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Huntington ranks higher than state, national average on 2015 Municipal Equality Index

When it comes to creating an inclusive community for lesbian, gay, bisexual and transgender people, the City of Huntington ranks higher than many cities in West Virginia and across the country, according to a new report from the nation’s largest LGBT civil rights organization.

The Human Rights Campaign released its 2015 Municipal Equality Index on Thursday, Dec. 17, which ranks 408 U.S. cities of varying sizes on a number of factors, including non-discrimination laws, how the city acts as an employer, services the city provides, law enforcement with regard to LGBT persons and the city’s relationship with the LGBT community.

Huntington received a score of 65 on a 100-point scale, which is 23 points higher than the average score for cities in West Virginia. Charleston, Morgantown, Parkersburg and Wheeling were also included in the report. The national average was 56.

Huntington improved its score of 43 in last year’s report because of Huntington City Council’s passage of an anti-discrimination ordinance, the assignment of an LGBT liaison to city executives and leadership’s public position on equality.

“While I am pleased to know that we have made strides to become more inclusive in Huntington, our work is not done,” Mayor Steve Williams said. “We are organizing our community so that every person has a distinct and vested responsibility to advance our city’s prosperity.

“My vision is that we embrace our diversity and actively seek inclusiveness as we learn to stand as one people celebrating our differences. We will be able to shape our future by assuring every person in our city has a seat at the table and has a voice to be heard.”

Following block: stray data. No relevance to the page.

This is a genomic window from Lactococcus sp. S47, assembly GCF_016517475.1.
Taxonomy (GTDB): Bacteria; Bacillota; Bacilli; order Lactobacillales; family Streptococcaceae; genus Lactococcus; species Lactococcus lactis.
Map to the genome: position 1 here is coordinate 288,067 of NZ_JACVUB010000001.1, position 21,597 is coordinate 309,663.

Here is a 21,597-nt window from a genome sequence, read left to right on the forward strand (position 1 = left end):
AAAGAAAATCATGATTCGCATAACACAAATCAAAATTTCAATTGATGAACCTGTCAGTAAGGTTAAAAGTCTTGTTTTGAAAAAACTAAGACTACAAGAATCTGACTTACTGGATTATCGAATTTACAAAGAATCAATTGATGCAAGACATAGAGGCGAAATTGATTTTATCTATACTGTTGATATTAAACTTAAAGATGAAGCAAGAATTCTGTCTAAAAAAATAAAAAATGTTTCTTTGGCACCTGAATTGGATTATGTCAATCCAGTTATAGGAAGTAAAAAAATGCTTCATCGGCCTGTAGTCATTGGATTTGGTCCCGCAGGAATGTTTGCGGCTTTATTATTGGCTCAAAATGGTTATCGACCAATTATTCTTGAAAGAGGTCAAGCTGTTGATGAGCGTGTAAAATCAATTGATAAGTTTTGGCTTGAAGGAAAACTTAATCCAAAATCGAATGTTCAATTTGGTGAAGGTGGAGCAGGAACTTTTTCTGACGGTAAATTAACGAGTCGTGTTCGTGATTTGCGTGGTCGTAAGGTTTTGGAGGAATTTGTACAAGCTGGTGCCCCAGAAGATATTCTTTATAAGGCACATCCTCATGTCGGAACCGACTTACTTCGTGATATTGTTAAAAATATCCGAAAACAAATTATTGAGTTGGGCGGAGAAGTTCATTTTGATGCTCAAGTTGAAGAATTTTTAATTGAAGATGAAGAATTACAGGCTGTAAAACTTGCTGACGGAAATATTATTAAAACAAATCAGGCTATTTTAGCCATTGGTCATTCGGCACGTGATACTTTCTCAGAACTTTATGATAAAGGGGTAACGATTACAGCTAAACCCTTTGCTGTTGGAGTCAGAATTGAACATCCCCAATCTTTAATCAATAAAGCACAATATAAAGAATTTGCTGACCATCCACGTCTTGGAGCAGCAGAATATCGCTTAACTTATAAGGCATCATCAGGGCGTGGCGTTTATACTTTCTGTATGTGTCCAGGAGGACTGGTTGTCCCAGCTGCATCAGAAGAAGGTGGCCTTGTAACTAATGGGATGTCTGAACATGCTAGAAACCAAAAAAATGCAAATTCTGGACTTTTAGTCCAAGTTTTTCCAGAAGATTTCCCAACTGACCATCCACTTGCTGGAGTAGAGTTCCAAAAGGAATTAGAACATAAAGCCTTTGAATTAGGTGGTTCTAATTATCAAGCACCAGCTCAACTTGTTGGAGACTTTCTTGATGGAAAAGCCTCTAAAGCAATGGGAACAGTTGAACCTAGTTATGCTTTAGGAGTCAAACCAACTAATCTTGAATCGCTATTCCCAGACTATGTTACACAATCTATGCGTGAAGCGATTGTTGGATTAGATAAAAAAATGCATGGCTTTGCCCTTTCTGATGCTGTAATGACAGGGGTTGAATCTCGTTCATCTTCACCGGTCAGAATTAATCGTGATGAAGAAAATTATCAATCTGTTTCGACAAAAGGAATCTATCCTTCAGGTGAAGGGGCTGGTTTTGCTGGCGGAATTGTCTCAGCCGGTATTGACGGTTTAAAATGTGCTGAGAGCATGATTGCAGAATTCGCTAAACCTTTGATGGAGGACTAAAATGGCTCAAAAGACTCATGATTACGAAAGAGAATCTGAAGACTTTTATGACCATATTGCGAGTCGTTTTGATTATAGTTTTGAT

The city’s labor liaison, Teresa Ball, is now working with the Mayor’s LGBT Advisory Committee, which was formed earlier this year, on a number of initiatives to advance inclusiveness in Huntington, Mayor Williams said.

Those initiatives include an ordinance that would require all city employees to receive diversity training and a hate crime resolution to send a message that such activity is not tolerated in Huntington. Tim Dixon, pastor of First Congregational United Church of Christ and a member of the Mayor’s LGBT Advisory Committee, will also serve as a liaison to the Huntington Police Department in an effort to form a strong partnership between law enforcement and the LGBT community.

“As a resident of Huntington and as a member of the Mayor's LGBT Advisory Committee, I am so proud of the progress we have made in the area of LGBT rights,” said Kat Williams, the mayor’s liaison to the LGBT Advisory Committee. “Huntington is a diverse community and, as this report shows, we are also an inclusive one.

"For this city to grow and prosper, all of its citizens must have equal treatment and access. Under the mayor's leadership and with the hard work of our committee we are moving in that direction.”

The full report, including detailed scorecards for every city and a searchable database, is available online at www.hrc.org/mei.

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